Cómo prevenir ataques terroristas al transporte masivo

Oct 1, 2005 12:00 PM
THE LONDON BOMBINGS and the 2004 Madrid train bombings drove home a sobering point: The threat posed by radical Jihadist terrorists has metastasized into something more widespread, and perhaps more lethal, than al Qaeda and other global terrorist organizations developing and managing terror plots. This new threat involves terrorist cells operating on their own, relatively independent of their leaders.
Rafi Ron, president of consulting firm New Age Security Solutions, McLean, Va., recently told the Senate Committee on Homeland Security that the United States-led war on terror has disrupted the global terrorist organizational structure and shifted responsibility for initiating and executing attacks to local terrorist cells like those responsible for attacks in London and Madrid.
While global terrorist organizations may focus on spectacular signature targets, such as the World Trade Center, Ron suspects that independent terrorist cells will likely seek out easily accessible targets like those found in rail and mass transit systems.
Ron also told the Senate Homeland Security Committee that the threat to mass transit has increased in conjunction with the success of security measures designed to prevent terrorist attacks on aviation. “The turning of terrorist attention to urban mass transit systems is thus an expected consequence of our success in other domains,” he said.
By and large, existing security at train and mass transit stations has been designed around forensic and investigative models. The London underground is a prime example of forensic security design. With more than 6,000 closed circuit television (CCTV) cameras located in trains and at nearly all stations, police officers assigned to the underground can review video after any incident and find out what happened. The theory is that the certainty of being identified by the system deters criminal acts.
The investigative system worked well after the London underground bombings last summer. Within days of each incident, London police had discovered who was responsible and arrested many, if not all, of the perpetrators who remained alive.
The trouble is, investigative law enforcement models use the threat of capture to deter acts of violence and other crime. But suicide terrorists do not care about being caught. Because they plan to die, investigative law enforcement models, no matter how successful, cannot prevent suicide attacks.
Given the sprawling networks and numerous unsecured access points of the mass transit system in the United States, which serves an estimated 14 million people per day, is it even possible to shift the law enforcement model to prevention?
Homeland security and local law enforcement officials believe it is possible to mold new and old technologies, new tactics and new strategies into a security system that can prevent attacks.
Three weeks after the London bombings, the New York Metropolitan Transportation Authority awarded a three-year $212 million contract to Lockheed Martin to manage an upgrade of the Authority’s electronic security technologies. Prevention is a key goal of the Lockheed assignment. “We are starting with prevention,” says Judy Marks, president of Lockheed Martin Transportation and Security Solutions, Rockville, Md. “Prevention involves perimeter intrusion detection, access control at entrances, real-time video views of access control and intrusion alarm points and video analytics to alert officers to potential problems.”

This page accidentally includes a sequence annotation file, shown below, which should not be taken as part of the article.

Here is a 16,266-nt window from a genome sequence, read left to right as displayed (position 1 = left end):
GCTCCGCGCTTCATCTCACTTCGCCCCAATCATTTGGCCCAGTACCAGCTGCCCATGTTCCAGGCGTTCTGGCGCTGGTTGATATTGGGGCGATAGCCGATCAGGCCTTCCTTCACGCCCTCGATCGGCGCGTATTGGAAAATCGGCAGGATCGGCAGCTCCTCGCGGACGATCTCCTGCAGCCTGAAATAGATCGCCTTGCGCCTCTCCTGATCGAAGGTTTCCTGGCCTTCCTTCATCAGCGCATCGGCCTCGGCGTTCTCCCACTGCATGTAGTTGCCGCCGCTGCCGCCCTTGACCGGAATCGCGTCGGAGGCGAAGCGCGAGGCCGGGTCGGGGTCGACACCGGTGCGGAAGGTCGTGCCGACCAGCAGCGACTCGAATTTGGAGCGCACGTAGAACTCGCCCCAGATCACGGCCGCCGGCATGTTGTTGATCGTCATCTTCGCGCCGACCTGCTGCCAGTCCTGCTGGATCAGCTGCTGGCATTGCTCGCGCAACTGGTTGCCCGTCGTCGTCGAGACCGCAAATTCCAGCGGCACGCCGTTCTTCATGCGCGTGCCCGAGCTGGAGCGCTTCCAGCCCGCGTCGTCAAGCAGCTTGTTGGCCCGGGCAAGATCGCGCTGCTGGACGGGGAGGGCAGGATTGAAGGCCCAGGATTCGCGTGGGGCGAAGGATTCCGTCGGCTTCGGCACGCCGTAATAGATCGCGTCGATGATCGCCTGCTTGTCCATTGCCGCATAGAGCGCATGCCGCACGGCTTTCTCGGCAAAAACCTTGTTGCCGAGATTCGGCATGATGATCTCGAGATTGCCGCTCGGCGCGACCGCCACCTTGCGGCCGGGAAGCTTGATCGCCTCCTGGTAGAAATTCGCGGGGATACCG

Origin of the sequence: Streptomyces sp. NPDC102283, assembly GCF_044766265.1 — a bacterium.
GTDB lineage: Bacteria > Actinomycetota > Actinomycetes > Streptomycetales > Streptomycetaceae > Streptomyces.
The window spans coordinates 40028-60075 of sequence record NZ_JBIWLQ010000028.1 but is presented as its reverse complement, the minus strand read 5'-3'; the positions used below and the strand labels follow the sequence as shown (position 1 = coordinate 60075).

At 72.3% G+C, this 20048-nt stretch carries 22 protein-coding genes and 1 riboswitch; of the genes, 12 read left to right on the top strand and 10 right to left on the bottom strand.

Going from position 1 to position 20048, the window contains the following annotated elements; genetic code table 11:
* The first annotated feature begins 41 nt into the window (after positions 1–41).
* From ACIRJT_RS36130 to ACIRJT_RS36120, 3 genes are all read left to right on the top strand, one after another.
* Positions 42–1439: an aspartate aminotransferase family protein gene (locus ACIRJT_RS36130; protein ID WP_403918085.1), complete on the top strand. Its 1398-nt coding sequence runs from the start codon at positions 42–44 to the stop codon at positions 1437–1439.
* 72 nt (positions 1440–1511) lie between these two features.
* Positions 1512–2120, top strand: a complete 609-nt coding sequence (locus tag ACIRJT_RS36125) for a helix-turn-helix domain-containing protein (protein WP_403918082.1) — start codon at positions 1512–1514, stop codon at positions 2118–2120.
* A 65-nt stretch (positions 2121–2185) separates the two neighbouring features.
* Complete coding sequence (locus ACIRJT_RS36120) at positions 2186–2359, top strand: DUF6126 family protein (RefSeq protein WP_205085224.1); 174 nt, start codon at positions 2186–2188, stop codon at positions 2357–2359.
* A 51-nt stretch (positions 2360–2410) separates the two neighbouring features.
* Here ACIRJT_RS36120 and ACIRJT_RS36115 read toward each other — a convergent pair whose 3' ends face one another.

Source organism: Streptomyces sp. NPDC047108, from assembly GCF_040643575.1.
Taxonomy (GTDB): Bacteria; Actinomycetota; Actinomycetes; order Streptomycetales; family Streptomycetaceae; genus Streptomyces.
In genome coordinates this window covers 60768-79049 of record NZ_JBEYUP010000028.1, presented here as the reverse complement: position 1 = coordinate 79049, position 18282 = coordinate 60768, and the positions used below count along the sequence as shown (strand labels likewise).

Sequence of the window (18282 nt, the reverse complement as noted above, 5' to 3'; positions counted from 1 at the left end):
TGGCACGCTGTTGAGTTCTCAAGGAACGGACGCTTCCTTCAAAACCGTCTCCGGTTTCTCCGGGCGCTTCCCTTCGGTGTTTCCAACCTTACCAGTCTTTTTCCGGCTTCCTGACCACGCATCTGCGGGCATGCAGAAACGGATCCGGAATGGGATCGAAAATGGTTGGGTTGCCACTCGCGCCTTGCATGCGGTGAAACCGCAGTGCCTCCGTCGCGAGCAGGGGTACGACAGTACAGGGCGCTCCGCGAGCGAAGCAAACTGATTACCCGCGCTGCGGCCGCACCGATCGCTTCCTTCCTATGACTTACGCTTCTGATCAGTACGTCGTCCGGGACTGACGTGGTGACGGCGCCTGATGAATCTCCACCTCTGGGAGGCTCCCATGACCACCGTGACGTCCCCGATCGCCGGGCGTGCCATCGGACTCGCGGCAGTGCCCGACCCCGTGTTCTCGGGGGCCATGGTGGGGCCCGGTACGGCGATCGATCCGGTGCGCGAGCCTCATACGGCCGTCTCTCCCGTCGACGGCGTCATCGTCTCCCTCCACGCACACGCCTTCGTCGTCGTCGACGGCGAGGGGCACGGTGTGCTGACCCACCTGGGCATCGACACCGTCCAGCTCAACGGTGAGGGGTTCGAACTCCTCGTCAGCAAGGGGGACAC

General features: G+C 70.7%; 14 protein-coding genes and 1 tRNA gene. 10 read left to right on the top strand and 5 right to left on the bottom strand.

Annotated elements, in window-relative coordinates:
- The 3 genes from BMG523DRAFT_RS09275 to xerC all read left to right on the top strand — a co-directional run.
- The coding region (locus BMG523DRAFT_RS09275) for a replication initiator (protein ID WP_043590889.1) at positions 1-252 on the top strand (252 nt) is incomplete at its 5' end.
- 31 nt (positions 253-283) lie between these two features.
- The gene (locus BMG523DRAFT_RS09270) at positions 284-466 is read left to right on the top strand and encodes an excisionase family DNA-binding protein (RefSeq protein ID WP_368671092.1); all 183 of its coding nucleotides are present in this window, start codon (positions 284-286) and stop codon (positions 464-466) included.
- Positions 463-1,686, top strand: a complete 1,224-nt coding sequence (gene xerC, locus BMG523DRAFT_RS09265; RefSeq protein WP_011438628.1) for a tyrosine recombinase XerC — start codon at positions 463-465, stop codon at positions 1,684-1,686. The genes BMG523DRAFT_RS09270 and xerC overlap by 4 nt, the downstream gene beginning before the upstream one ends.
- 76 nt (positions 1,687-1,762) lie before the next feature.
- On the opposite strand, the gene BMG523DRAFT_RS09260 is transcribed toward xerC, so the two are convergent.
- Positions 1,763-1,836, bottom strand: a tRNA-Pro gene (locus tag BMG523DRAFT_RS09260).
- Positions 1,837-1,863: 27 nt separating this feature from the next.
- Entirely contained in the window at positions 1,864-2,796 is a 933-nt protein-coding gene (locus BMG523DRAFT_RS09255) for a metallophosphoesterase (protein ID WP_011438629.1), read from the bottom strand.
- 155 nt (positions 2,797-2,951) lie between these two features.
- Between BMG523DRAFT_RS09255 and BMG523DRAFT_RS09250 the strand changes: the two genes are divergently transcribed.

Lockheed’s New York City contract is emblematic of mass transit’s shift to prevention strategies since the London underground bombings. “We have seen officials get more aggressive and budgets get looser since the London bombings,” says William Stuntz, CEO of BroadWare Inc., Santa Clara, Calif., provider of networks for conventional and intelligent video analytics applications.
Intelligent video systems have generated lots of excitement among security professionals seeking preventive security designs. “Intelligent video systems are useful in the preventive stage, where (the system) can prompt security officers to investigate and deal with a problem in real-time, instead of after the fact,” says David M. Stone, former assistant secretary with TSA and a member of the board of advisors of Vidient Systems Inc., Sunnyvale, Calif., an intelligent video provider.
But how can intelligent video technology prevent a terrorist from setting off a bomb in a subway station or on a train?
Preventive solutions begin with information garnered from investigations of terrorist attacks, explains Mariann McDonagh, vice president of global marketing with Verint Inc., Long Island, N.Y., a video analytics company. “Our solution enables users to tune the rules as new information becomes available,” she says. “Suppose an investigation shows that a suicide bomber carried a package of a particular size and shape. We can now alert the (intelligent video) system to watch for a person carrying this kind of package.”
The Verint product, called Nextiva Transit, can also be programmed to watch for people loitering on transit platforms or people wearing heavy coats on hot summer days. Intelligent video systems look for anomalies as well as images that law enforcement believe may appear prior to a terrorist bombing attack.
In addition, Nextiva Transit can coordinate information collected by the video system with information from access control, motion detection or other security technology.
Intelligent video technology can work with conventional video cameras as well as new imaging systems being adapted to mass transit security applications. For example, a millimeter wave imaging system developed by Brijot Imaging Systems Inc., Orlando, Fla., can see through everyday clothing and identify shapes of guns and other kinds of weapons.